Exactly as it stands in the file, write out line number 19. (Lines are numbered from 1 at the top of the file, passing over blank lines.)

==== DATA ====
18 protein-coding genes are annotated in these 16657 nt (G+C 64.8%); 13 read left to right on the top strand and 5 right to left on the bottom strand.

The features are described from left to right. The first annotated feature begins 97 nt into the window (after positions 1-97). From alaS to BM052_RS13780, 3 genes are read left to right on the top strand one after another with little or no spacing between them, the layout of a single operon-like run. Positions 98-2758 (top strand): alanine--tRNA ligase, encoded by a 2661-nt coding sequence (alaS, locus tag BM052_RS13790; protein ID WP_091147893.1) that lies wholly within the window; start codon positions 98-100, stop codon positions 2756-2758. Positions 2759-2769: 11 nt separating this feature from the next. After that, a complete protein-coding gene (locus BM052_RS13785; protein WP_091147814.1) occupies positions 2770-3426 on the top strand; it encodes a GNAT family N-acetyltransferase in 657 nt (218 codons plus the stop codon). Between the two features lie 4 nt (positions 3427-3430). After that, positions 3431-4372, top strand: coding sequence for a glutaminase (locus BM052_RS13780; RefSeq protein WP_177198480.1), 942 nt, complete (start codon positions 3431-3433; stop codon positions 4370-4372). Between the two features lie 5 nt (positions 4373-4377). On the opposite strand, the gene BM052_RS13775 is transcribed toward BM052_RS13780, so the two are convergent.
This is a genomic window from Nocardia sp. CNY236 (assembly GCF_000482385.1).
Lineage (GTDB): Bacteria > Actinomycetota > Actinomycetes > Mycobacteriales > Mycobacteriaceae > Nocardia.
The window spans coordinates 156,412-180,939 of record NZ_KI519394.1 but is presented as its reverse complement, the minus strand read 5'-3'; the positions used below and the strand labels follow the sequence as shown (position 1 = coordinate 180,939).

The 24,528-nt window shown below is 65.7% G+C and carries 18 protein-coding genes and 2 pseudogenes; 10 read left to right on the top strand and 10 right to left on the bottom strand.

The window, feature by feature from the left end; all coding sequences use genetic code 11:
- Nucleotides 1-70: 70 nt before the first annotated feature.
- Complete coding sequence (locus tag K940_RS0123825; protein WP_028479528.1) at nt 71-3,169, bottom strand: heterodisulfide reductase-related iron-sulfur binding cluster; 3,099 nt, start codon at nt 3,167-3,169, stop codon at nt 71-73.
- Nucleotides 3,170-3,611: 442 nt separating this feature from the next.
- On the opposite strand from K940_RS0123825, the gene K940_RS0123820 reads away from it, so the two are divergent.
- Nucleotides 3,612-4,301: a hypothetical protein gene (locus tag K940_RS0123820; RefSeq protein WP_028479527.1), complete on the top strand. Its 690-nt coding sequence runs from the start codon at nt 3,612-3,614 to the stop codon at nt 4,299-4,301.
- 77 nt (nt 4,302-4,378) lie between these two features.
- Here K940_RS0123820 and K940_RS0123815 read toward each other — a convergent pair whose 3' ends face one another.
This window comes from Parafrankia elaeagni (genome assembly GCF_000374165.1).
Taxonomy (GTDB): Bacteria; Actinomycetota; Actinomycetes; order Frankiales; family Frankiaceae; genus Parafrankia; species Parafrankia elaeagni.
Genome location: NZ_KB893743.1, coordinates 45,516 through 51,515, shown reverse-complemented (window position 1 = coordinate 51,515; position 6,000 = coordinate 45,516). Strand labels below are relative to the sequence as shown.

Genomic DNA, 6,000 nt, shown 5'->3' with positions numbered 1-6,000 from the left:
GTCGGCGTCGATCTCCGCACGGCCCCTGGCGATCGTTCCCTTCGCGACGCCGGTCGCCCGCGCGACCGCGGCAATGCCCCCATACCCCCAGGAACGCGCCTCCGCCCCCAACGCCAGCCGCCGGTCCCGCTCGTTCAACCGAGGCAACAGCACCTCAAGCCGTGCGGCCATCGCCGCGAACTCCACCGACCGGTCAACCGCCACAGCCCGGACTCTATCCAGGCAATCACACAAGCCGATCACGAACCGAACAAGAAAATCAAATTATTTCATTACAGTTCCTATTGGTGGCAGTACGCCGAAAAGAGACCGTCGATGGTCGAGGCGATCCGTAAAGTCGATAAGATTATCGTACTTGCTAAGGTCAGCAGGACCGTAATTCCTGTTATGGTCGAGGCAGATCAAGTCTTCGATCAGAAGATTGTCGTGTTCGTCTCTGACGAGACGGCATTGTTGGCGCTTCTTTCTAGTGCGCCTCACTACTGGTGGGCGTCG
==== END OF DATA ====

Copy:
GTCGGCGTCGATCTCCGCACGGCCCCTGGCGATCGTTCCCTTCGCGACGCCGGTCGCCCGCGCGACCGCGGCAATGCCCCCATACCCCCAGGAACGCGCCTCCGCCCCCAACGCCAGCCGCCGGTCCCGCTCGTTCAACCGAGGCAACAGCACCTCAAGCCGTGCGGCCATCGCCGCGAACTCCACCGACCGGTCAACCGCCACAGCCCGGACTCTATCCAGGCAATCACACAAGCCGATCACGAACCGAACAAGAAAATCAAATTATTTCATTACAGTTCCTATTGGTGGCAGTACGCCGAAAAGAGACCGTCGATGGTCGAGGCGATCCGTAAAGTCGATAAGATTATCGTACTTGCTAAGGTCAGCAGGACCGTAATTCCTGTTATGGTCGAGGCAGATCAAGTCTTCGATCAGAAGATTGTCGTGTTCGTCTCTGACGAGACGGCATTGTTGGCGCTTCTTTCTAGTGCGCCTCACTACTGGTGGGCGTCG